The Mad Elf, brewed with honey and cherries, obviously isn’t going to be fruitcake in a bottle. It pours without a head to it, with a nice reddish-orange hue and a nice clear body, and no sediment. Whereas most other cherry-based beers, like Founders’ Cerise or even a Bells Cherry Stout, counts on the tartness of the cherry to cut through and add a different dimension to the brew, the honey in the Mad Elf melds with the sweetness of the cherry, cuts down on that sharpness that’s on top of many cherry brews, and combines to create a light sweetness.
For some reason, I always expect honey to add a certain heaviness despite repeated evidence through mead drinking and other honey-brewing experiences to the contrary. I don’t know why; that’s just how my brain works. Again, a fermented honey acts here as a lightener and the Mad Elf is crisp, bright and holy hell this stuff is 11% alcohol? Where in Santa’s name do they put all of it?
Remember when I said that the Schlafly Holiday Old Ale would probably be good alongside of dinner, but doesn’t stand out on its own? The Mad Elf’s niche is that it’s the beer you drink after that dinner. It’s got it’s very own holiday thing going on that would pair great with some gingersnap cookies or a cinnamon dessert or just on its own. Barring that, you could walk out your front door with a glass of it right now into 90 degrees with humidity and still find it just as refreshing. The label says holiday, but this is a beer for all occasions.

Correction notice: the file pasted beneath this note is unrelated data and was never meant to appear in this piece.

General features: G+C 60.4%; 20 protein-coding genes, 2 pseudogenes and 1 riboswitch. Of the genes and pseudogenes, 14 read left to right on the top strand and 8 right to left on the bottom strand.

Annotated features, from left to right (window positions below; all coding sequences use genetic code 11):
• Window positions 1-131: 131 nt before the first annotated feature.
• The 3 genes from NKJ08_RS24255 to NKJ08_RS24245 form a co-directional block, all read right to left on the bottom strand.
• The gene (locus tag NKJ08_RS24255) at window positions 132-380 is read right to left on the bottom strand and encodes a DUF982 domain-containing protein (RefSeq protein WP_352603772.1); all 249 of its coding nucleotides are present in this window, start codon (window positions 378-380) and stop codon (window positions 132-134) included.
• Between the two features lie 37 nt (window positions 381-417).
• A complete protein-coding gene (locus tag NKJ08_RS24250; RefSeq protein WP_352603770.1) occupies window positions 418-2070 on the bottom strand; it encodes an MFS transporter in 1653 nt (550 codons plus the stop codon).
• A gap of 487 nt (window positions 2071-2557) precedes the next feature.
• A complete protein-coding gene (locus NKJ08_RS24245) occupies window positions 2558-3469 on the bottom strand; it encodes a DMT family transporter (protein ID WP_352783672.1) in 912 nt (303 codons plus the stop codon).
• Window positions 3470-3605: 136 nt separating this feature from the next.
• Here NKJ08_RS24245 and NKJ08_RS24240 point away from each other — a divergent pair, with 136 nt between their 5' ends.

Andrew: The Mad Elf poured a light brown/amber color with decent head that dissipated quickly. Sweetness, citrus and cherries were right up front in the nose – couldn’t detect much booze at this point. At this point the cherries are dominating.
The taste largely aligned with the smell – dominating cherries with citrus fruits and a little cinnamon and perhaps some honey? It was a very light beer with great carbonation that comes in at a shocking 11% ABV – you really couldn’t have guessed that this comes in at 11% just by the taste or the smell. Goodness.
Karl: We had this during our Xmas in July series of beers and loved it then. It was a bright and sweet punch of lightness and honey and cherry and awesomeness. With a little more age on it, this beer is nowhere near as sweet, and the cherry flavor has died way back. I mean, it’s still there right on the front, but it’s a duller flavor, maybe even a muddier flavor in comparison to the crispness that was still on this a few months ago. It might even be darker in color, too.